Callback state management

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Callback state management

John Dunn
I'm attempting to write an asynchronous library that uses callbacks. From script, the callbacks look like
 
foo = Async.New()
 
function asyncCallback( async, data )
  print( "optional data is "..data )
  result, e = async:EndCall()
end
 
foo:BeginCall(asyncCallback, "optional test data")
 
Internally, I'll have a global table which will hold lightuserdata:table. The lightuserdata is a pointer to an internal structure and it's value is a table which contains the Async object, the callback function and the data argument. When the C++ function calls back, it looks up the lightuserdata in the table and calls the function, passing the object and the data as parameters.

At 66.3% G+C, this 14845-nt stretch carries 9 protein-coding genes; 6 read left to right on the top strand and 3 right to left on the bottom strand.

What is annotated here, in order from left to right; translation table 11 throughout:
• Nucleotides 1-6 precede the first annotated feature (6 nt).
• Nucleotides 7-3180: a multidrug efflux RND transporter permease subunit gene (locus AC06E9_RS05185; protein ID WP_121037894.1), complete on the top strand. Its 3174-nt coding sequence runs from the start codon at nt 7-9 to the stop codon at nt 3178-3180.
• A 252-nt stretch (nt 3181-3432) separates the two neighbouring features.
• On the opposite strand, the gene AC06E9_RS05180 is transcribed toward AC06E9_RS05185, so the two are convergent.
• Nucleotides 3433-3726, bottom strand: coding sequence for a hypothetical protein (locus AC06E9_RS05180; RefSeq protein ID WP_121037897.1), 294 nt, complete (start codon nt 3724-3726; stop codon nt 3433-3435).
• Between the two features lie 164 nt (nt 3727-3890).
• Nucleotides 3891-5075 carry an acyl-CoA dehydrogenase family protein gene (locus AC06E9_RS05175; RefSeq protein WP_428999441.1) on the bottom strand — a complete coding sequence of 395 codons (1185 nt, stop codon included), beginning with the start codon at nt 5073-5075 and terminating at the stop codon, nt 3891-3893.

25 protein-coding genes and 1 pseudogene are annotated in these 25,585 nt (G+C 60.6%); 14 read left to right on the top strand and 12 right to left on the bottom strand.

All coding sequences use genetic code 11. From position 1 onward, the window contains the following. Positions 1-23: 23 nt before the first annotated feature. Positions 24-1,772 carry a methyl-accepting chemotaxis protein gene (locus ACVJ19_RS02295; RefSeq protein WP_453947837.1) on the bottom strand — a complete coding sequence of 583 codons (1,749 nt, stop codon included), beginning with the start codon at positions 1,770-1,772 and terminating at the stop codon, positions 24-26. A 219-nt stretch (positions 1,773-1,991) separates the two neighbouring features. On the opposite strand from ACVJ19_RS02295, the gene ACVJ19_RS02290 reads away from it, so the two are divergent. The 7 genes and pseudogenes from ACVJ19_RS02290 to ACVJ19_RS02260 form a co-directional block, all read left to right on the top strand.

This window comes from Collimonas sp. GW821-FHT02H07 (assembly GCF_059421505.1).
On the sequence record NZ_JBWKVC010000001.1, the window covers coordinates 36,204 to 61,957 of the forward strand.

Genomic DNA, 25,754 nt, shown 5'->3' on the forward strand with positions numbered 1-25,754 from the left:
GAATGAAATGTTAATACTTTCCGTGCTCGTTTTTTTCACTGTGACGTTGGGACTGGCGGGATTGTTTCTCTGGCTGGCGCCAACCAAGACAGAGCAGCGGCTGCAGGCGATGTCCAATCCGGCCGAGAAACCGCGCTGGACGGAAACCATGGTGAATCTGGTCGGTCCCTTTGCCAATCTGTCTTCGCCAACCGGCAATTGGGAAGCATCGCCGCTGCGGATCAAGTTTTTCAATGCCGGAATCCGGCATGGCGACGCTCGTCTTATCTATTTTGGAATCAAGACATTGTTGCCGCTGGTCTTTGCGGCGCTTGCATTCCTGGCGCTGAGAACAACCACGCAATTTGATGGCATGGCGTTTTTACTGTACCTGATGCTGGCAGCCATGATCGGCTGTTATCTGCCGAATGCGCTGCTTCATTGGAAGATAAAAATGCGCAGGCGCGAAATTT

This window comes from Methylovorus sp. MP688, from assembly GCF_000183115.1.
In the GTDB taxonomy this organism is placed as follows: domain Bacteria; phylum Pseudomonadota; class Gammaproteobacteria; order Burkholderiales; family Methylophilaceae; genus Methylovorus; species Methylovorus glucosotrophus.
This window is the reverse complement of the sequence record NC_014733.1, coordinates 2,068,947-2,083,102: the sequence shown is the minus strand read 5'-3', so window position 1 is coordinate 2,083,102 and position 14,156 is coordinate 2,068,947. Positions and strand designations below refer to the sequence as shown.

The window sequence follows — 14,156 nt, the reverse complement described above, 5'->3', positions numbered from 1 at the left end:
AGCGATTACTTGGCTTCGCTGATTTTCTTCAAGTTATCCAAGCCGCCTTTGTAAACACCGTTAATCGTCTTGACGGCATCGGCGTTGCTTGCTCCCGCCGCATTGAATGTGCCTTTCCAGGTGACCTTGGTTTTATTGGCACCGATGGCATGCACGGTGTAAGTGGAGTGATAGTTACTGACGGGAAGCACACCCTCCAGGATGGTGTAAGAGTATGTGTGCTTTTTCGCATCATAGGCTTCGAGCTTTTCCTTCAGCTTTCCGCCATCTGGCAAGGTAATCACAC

Ignoring some big holes ( like I'll need to protect the lua_State when the callback comes back on another thread ) is there anything fundamentally wrong with the concept, or the following code?
 
const char* AsyncClass = "Async";
const char* AsyncInfoTable = "AsyncInfoTable";
const char* AsyncField = "Async";
const char* FunctionField = "Function";
const char* DataField = "Data";
 
class LuaAsync;
 
struct AsyncInfo
{
  lua_State* L;
};
 
class LuaAsync
{
protected:
  void CallAsync(AsyncInfo* info)
  {
    // this would actually do something here and get called back
    lua_getglobal(info->L, AsyncInfoTable);
    lua_pushlightuserdata(info->L,info);